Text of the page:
If we want, we can go look at some other places in the New Testament that speak of fruitfulness.  Galatians 5 is a good choice.  Galatians 5 tells us about nine fruits of the Spirit.  They are love, joy, peace, patience, kindness, goodness, faithfulness, gentleness, and self-control.  And love is placed in a prominent position.  It’s first.

 The very next verse in Galatians 5 says that those who belong to Christ have nailed the passions and desires of the sinful nature to the cross and crucified them.  So again, there is an emphasis on obedience and holy living.

 2 Peter 1:5-8 also speaks of a fruitful life.  It says that faith produces a life of moral excellence.  Moral excellence leads to a deeper knowledge of God.  That tells me that we know God not just intellectually, but also experientially.  As we live out the obedient life, we grow in our intimate knowledge of a holy God.  Knowing God leads to self-control, which leads to patient endurance.  Patient endurance is our willingness to endure insult or injury without retaliation.  Endurance leads to godliness, that is having a character like that of God.  And godliness leads to love of our brothers and sisters in Christ and finally to love of all people.  We know we are living a fruitful life when we have come to a place where we are willing to sacrifice not just of ourselves, not just for our own little group, but for anyone.  So again, as in John 15 and Galatians 5, love has a prominent place in the fruitful life here in 2nd Peter.  

 So now let’s go back to our first text from today, 1 John 4.  

 God is love.  We know love by how God has acted.  Now, as John reminds us, no one can see God.  But we have seen Jesus.  We know the character of God’s love through Jesus.  It is a love that denies self, even so far as to sacrifice self, to benefit others.  God’s love can be seen through Jesus, and it should be seen through those who belong to Jesus.  His love should be at work in us and through us.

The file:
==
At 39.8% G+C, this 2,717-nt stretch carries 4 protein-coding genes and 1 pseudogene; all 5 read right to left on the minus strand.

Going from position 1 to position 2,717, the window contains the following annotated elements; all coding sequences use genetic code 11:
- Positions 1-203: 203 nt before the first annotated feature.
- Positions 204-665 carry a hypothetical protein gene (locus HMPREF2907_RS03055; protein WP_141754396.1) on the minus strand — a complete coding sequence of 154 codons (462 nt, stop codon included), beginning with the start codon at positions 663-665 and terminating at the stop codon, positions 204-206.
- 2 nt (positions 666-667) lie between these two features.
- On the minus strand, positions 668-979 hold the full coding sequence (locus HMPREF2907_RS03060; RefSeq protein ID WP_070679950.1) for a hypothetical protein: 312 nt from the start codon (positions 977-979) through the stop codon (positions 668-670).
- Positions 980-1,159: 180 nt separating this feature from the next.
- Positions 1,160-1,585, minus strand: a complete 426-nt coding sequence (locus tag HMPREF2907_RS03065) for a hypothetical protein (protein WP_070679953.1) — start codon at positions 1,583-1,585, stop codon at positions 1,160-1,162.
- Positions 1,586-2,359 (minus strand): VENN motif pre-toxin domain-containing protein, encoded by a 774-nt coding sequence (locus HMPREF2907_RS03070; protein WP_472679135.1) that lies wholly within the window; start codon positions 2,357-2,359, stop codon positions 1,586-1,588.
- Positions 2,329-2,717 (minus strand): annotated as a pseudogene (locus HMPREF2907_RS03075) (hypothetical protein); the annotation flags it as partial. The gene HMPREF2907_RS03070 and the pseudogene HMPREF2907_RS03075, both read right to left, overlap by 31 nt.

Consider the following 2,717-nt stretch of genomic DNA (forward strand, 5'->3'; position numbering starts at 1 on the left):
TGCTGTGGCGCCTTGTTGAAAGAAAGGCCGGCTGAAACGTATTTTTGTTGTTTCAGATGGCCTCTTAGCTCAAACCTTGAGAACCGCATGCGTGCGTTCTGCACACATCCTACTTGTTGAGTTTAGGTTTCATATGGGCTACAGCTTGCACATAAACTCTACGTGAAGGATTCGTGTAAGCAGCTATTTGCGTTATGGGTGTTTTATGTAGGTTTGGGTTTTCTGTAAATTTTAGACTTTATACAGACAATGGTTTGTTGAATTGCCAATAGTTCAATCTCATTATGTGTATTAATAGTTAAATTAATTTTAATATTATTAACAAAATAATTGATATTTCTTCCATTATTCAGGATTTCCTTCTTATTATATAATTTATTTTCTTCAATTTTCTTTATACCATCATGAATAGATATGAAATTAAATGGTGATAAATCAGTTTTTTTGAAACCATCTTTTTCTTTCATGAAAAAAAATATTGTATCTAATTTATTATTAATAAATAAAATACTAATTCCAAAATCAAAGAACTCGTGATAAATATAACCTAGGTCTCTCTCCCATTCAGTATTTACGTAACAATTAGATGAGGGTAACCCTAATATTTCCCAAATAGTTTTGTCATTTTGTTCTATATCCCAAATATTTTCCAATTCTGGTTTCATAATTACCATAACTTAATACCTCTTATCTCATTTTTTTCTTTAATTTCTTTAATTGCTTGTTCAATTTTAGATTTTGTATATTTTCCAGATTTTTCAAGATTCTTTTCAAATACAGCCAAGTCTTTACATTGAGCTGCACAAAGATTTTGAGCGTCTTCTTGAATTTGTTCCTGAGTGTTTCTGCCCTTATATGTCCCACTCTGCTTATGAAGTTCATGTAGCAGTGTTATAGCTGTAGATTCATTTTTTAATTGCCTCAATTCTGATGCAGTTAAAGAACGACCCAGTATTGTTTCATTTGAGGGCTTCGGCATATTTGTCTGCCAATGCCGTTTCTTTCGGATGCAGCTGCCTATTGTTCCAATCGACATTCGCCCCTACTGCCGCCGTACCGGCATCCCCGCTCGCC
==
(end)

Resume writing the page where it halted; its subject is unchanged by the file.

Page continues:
Our character shows our heritage.  If we act like God, if our character reflects him, if we live a life of moral excellence, godly character, joy, patience, and most especially love, then it shows that we are children of God.  

 But as we’ve been talking about lately, it is essential to this whole discussion that we understand what love is.  AGAPE is not emotional, not words, but a choice.  AGAPE is actions that express our willingness to deny ourselves to benefit others.  

 I’m afraid that many in the Church have redefined love.  I think many now view love as tolerance.  If we love someone, we tolerate everything they do.  We do not condemn anything as ungodly.  But that’s not an accurate reflection of God.

 God’s love is perfect.  But his holiness and his justice are perfect, too.  And God’s love does not tolerate our sins.  As 1 John 4:10 says, we see God’s love in what he did.  He sent his Son as a sacrifice to take away our sins.  God’s love does not accept our sins; it takes them away.  

 It’s a lie to say that how we live makes no difference to our faith.  That is just another form of that comfortable Christianity that simply does not exist.